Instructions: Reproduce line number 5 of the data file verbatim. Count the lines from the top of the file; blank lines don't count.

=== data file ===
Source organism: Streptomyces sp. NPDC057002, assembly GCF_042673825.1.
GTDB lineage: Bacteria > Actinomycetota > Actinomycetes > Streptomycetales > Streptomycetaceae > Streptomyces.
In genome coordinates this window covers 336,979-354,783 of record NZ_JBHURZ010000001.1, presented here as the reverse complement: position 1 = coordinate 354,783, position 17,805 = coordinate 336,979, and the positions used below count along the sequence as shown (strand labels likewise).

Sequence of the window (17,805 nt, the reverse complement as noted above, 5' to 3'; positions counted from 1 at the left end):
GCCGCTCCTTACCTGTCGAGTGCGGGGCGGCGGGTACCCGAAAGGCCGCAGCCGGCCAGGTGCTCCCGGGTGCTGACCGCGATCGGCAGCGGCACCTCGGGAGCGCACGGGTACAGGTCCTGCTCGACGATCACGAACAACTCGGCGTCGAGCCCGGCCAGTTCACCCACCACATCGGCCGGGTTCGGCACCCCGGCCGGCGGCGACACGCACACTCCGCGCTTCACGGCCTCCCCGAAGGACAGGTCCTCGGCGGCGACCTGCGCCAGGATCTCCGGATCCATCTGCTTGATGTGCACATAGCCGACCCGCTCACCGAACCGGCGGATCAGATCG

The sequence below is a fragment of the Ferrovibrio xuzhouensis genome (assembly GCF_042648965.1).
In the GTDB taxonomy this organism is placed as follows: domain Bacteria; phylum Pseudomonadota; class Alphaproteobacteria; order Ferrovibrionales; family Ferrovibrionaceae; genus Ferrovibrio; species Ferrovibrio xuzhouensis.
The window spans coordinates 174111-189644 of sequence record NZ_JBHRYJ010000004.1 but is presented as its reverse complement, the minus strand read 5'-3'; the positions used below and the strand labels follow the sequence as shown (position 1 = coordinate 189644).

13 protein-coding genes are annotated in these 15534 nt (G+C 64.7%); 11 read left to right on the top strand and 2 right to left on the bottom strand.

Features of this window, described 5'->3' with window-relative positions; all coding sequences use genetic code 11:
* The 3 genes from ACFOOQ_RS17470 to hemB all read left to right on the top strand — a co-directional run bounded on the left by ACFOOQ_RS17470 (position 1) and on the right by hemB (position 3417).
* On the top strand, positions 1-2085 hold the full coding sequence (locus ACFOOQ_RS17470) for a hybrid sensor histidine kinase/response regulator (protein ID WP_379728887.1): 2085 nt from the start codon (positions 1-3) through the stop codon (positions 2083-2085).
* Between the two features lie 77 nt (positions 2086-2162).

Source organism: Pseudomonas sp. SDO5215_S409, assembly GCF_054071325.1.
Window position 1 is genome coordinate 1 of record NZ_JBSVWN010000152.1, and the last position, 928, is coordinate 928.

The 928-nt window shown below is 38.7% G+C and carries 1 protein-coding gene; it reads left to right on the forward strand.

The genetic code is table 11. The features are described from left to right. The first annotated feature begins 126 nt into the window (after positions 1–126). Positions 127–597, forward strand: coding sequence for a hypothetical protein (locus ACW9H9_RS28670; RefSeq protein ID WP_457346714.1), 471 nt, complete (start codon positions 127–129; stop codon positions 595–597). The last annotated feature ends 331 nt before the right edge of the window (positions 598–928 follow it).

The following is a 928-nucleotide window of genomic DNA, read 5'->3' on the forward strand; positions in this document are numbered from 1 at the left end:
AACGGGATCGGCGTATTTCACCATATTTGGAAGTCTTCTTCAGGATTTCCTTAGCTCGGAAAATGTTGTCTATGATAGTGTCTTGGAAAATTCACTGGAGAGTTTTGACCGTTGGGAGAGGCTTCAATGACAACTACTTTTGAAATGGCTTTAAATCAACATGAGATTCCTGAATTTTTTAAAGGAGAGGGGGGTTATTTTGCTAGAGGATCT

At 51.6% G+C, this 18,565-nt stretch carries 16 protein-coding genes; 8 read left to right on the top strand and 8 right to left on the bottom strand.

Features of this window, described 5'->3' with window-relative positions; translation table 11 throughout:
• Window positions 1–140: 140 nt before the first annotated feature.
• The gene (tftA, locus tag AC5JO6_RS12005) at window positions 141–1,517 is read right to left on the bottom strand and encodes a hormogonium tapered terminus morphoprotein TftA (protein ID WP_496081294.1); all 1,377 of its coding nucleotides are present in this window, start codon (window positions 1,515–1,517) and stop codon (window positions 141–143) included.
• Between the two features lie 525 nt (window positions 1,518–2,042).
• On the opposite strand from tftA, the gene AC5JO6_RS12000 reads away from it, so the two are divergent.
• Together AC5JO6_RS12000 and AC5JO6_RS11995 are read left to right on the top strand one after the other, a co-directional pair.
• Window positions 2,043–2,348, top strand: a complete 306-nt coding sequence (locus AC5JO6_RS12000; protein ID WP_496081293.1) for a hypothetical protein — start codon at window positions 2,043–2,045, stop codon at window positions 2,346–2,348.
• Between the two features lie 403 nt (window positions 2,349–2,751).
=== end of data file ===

GCCGCTCCTTACCTGTCGAGTGCGGGGCGGCGGGTACCCGAAAGGCCGCAGCCGGCCAGGTGCTCCCGGGTGCTGACCGCGATCGGCAGCGGCACCTCGGGAGCGCACGGGTACAGGTCCTGCTCGACGATCACGAACAACTCGGCGTCGAGCCCGGCCAGTTCACCCACCACATCGGCCGGGTTCGGCACCCCGGCCGGCGGCGACACGCACACTCCGCGCTTCACGGCCTCCCCGAAGGACAGGTCCTCGGCGGCGACCTGCGCCAGGATCTCCGGATCCATCTGCTTGATGTGCACATAGCCGACCCGCTCACCGAACCGGCGGATCAGATCG